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Archive - 04 - 2007
April 27, 2007 (EurekAlert) - A UK collaboration of scientists has identified three new genes that predispose individuals to develop type 2 diabetes, bringing scientists a step closer towards understanding what causes this complex disease. The study, jointly led by researchers at the University of Oxford and the Peninsula Medical School, Exeter, and forming part of the Wellcome Trust Case Control Consortium looked at over 2 billion pieces of genetic data and 6,000 people with type 2 diabetes and 8,000 controls to track down these three genes. In addition, they confirmed the link between the disease and a further two previously-identified genes. The findings, published online today in the journal Science, bring the total number of genes known to be involved in type 2 diabetes to nine, including the FTO gene reported by the same UK group two weeks ago. The FTO gene influences individual risk of type 2 diabetes through its effect on weight and obesity. Type 2 diabetes occurs as a result of a failure of the body to produce enough insulin to maintain normal levels of glucose (sugar) in the blood. This failure is usually compounded by a reduction in the capacity of the insulin released to work properly in tissues such as muscle and fat (known as insulin resistance). It is a major cause of heart disease and stroke, as well as blindness and kidney failure.There are currently around 200 million people who have type 2 diabetes worldwide, yet its underlying cause is poorly understood, limiting both treatment and prevention. Lifestyle factors, such as poor diet and lack of exercise have been known for some time to increase risk of developing the disease, but scientists are becoming increasingly aware of the role played by genetics. For each of the three genes described in the paper, the researchers have found that there are two common "versions", one of which is associated with an increased risk of developing type 2 diabetes, and the other with reduced risk. Each high-risk version increases the risk of type 2 diabetes by between 10 and 20 percent. All are common in the general population."This research helps us to understand that, for most people at least, an individuals risk of developing diabetes as they get older is influenced by a number of genes, as well as by their environment," says Professor Mark McCarthy from the University of Oxford, one of the lead authors of the paper. "Clearly, the more 'high risk' alleles a person inherits, the higher the likelihood that they will go on to develop diabetes."The exact role of the genes that have been implicated by these studies is still uncertain. However, two of them appear to be involved in the development, function and regeneration of insulin-producing beta cells, found within the pancreas. This finding is likely to help to answer a long-standing controversy in the diabetes field concerning the extent to which a reduced number of pancreatic beta-cells (as opposed to reduced function) contributes to the development of diabetes. "We now have significantly more pieces to the jigsaw that will help us understand the mechanisms behind type 2 diabetes," says Professor Andrew Hattersley of the Peninsula Medical School, also a lead author on the paper. "Each piece of new knowledge takes us a step closer towards a future with improved prevention and treatment of this very significant condition." The first important clues to the identities of these genes came from a genome-wide analysis conducted in 2,000 people with type 2 diabetes and 3,000 controls as part of the Wellcome Trust Case Control Consortium2. The Consortium is one of the biggest projects ever undertaken to identify the genetic variations that predispose people to or protect them from major diseases.Professor Peter Donnelly of the University of Oxford, who heads the consortium said: "This landmark study reveals the power of the strategy that the Wellcome Trust Case Control Consortium has adopted to study diabetes and several other common diseases. It is clear that these and other findings which the Consortium will shortly be reporting will have a major impact on our understanding of the mechanisms behind many diseases of global importance." These initial findings were then confirmed by studying a further 9,000 samples from the UK (the majority of them from the Dundee area collected by researchers from the Ninewells Hospital and Medical School. The research has been conducted in close collaboration with two other groups from the US and Scandinavia, who were undertaking similar research studies in samples from Sweden and Finland. Their results, which have also identified the same three genes, are published today alongside the UK study. In a unique collaboration, these three international groups chose to combine forces rather than compete, resulting in the largest ever collaborative study of type 2 diabetes, involving over 32,000 subjects. "The extraordinary achievements of this research project have only been made possible through the unique international collaboration," says Dr Mark Walport, Director the Wellcome Trust, which funded the UK study. "By sharing data and working together, the researchers have made significant progress in understanding the genetics underlying type 2 diabetes in a very short time." Iain Frame, Research Manager at Diabetes UK, said: "Diabetes UK welcomes these exciting findings. Its important to remember that Type 2 diabetes is a genetic condition and not just associated with lifestyle factors. This discovery will help us get closer to unravelling the genetics of the condition. If we can understand more about the genetics we can make real progress towards the prevention and treatment of Type 2 diabetes. "Diabetes UK funded the original collection of samples at the beginning of this study. It is thanks to the collaborative efforts of Diabetes UK, a number of excellent researchers and the Wellcome Trust that this discovery has been possible."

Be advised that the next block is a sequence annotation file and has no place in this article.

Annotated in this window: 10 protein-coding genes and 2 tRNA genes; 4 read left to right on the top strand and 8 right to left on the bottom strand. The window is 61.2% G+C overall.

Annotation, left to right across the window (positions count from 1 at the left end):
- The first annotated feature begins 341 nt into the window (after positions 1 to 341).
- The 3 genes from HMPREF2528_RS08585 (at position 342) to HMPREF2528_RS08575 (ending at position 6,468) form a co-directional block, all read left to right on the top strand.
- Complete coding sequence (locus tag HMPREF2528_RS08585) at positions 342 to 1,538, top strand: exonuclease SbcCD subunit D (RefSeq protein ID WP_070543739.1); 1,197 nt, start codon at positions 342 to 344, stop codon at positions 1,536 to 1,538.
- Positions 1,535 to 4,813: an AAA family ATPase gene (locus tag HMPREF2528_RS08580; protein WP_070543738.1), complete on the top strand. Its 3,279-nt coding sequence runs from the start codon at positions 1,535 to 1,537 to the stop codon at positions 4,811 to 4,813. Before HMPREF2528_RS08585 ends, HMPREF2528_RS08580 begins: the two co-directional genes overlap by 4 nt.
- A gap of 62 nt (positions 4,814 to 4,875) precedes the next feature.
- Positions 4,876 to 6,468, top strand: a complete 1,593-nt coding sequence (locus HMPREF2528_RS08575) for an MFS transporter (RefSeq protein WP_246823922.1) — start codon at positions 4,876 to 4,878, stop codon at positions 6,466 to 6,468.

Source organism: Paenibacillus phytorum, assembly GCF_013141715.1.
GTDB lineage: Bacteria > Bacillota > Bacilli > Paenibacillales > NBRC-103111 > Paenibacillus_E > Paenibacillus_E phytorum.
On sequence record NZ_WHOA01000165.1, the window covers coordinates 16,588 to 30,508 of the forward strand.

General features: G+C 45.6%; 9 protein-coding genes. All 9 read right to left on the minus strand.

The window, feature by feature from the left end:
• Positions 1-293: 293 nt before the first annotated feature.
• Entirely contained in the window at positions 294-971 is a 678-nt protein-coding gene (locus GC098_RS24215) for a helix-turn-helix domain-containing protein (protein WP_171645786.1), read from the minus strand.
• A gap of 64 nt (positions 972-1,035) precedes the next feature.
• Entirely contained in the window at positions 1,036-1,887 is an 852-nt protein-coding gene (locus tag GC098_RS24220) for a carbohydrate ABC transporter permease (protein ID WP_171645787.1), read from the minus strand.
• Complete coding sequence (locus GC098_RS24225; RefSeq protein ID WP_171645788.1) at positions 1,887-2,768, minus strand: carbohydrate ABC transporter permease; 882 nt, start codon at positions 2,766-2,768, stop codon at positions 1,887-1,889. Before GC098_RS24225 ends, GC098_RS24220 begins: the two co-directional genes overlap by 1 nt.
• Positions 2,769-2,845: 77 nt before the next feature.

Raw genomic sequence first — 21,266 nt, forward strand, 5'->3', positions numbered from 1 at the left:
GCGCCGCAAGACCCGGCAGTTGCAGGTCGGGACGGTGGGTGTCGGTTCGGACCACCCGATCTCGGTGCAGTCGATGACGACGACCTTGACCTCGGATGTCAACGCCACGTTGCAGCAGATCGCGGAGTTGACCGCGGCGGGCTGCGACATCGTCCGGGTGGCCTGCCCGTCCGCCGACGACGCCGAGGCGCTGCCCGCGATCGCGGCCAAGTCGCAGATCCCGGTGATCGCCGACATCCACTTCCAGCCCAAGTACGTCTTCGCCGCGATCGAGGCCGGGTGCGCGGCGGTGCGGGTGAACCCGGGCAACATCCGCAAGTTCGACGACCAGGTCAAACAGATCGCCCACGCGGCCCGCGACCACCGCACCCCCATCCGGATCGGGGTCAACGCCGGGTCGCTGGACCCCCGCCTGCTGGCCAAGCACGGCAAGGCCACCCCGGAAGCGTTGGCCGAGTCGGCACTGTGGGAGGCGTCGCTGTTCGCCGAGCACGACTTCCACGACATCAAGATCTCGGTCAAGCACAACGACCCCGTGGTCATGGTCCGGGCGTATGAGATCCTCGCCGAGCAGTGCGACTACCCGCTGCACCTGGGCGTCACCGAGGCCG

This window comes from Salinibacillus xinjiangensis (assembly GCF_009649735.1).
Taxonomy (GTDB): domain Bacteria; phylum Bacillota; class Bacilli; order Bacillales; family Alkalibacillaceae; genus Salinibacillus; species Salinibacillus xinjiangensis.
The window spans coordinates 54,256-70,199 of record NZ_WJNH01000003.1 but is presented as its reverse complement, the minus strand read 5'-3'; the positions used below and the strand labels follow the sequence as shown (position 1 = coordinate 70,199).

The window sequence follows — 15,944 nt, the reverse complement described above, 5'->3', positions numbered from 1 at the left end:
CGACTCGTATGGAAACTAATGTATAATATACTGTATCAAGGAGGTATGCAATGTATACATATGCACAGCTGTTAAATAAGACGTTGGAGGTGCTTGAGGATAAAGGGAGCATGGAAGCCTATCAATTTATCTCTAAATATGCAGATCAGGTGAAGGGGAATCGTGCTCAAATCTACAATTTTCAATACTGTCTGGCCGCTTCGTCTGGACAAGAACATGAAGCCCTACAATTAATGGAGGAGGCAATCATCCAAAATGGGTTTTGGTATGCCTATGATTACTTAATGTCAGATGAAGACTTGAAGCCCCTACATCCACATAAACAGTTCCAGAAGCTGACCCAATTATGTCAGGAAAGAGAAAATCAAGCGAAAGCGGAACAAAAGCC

April 27, 2007 (EurekAlert) - Ten genetic variants associated with type 2 diabetes, a disease which impacts more than 170 million people worldwide, have been identified or confirmed by a U.S.-Finnish team led by scientists at the University of Michigan School of Public Health.The discoveries could lead to the development of new drugs for diabetes, permit more effective targeting of drug and behavioral therapies, and help scientists and physicians better predict who will develop diabetes, said Michael Boehnke, the Richard G. Cornell Collegiate Professor of Biostatistics at the U-M School of Public Health. Boehnke is the lead scientist on the Finland-United States Investigation of Non-Insulin-Dependent Diabetes Mellitus Genetics (FUSION) study group, which collaborated with two other groups of scientists to conduct the most comprehensive study to date of genetic risk factors for type 2 diabetes. "Until recently we knew very little about the genetic architecture of type 2 diabetes," said Boehnke, adding that diabetes has been called 'the geneticist's nightmare' because there are so many behavioral and environmental factors---in addition to genes---that are risk factors for the disease. "This is certainly not the complete genetic architecture for diabetes, but we have come a long way in better understanding the genetic basis for this disease."The groups identified at least four new genetic factors associated with increased risk of diabetes and confirmed the existence of another six. The findings of the three groups, published simultaneously today in the online edition of the journal Science, boost to at least 10 the number of genes confidently associated with increased susceptibility to type 2 diabetes. "One of the nicest aspects of this study has been the collaboration between the three groups," Scott said. "Most of these variants would have taken substantially longer to identify if each group had proceeded independently." Type 2 diabetes is characterized by high levels of blood sugar, caused by the body's inability to utilize insulin to move blood sugar into the cells for energy. Type 2 diabetes affects nearly 21 million in the United States and the incidence of the disease has skyrocketed in the last 30 years. Diabetes is a major cause of heart disease and stroke, as well as the most common cause of blindness, kidney failure and amputations in U.S. adults."By identifying these genes, we are identifying potential loci for drug action and suggesting classes of compounds that might be useful to help develop drugs to treat diabetes," Boehnke said. In the study, researchers used a relatively new strategy known as a genome-wide association study, Boehnke said. Researchers began by scanning the genomes of more than 2,300 Finnish by typing more than 300,000 strategically selected markers of genetic variation. About half of the participants had type 2 diabetes and the other half had normal blood glucose levels.To validate their findings, the researchers compared their initial findings with results from genome-wide studies of 3,000 Swedish and Finnish participants carried out by the Diabetes Genetics Initiative and 5,000 British participants done by the Wellcome Trust Case Control Consortium and UK Type 2 Diabetes Consortium. After identifying promising leads through this approach, the three research teams jointly replicated their findings by testing more focused sets of genetic markers in additional groups totaling more than 22,000 people from Finland, Sweden, Poland, the United States and the United Kingdom. All told, more than 32,000 people were tested for the study, making it one of the largest genome-wide association and follow-up efforts conducted to date."This achievement represents a major milestone in our battle against diabetes. It will accelerate efforts to understand the genetic risk factors for this disease, as well as explore how these genetic factors interact with each other and with lifestyle factors," said Elias A. Zerhouni, director of the National Institutes of Health. "Such research is opening the door to the era of personalized medicine. Our current one-size-fits-all approach will soon give way to more individualized strategies based on each person's unique genetic make-up."The newly identified diabetes-associated variations lie in or near: IGF2BP2. This gene codes for a protein called insulin-like growth factor 2 mRNA binding protein 2. Insulin-like growth factor 2 is thought to play a role in regulating insulin action.CDKAL1. This gene codes for a protein called CDK5 regulatory subunit associated protein1-like1. The protein may affect the activity of the cyclin dependent kinase 5 (CDK5) protein, which stimulates insulin production and may influence other processes in the pancreas's insulin-producing cells, known as beta cells. In addition, excessive activity of CDK5 in the pancreas may lead to the degeneration of beta cells.CDKN2A and CDKN2B. The proteins produced by these two genes inhibit the activity of cyclin-dependent protein kinases, including one that has been shown to influence the growth of beta cells in mice. Interestingly, these genes have been heavily studied for their role in cancer, but their contribution to diabetes comes as a complete surprise.Chromosome 11. One intriguing association is located in a region of chromosome 11 not known to contain any genes. Researchers speculate that the variant sequences may regulate the activity of genes located elsewhere in the genome, but more work is needed to determine the exact relationships to pathways involved in type 2 diabetes.The diabetes-associated genetic variants that were confidently confirmed by the new research are: TCF7L2, SLC30A8, HHEX, PPARG, KCNJ11 and FTO.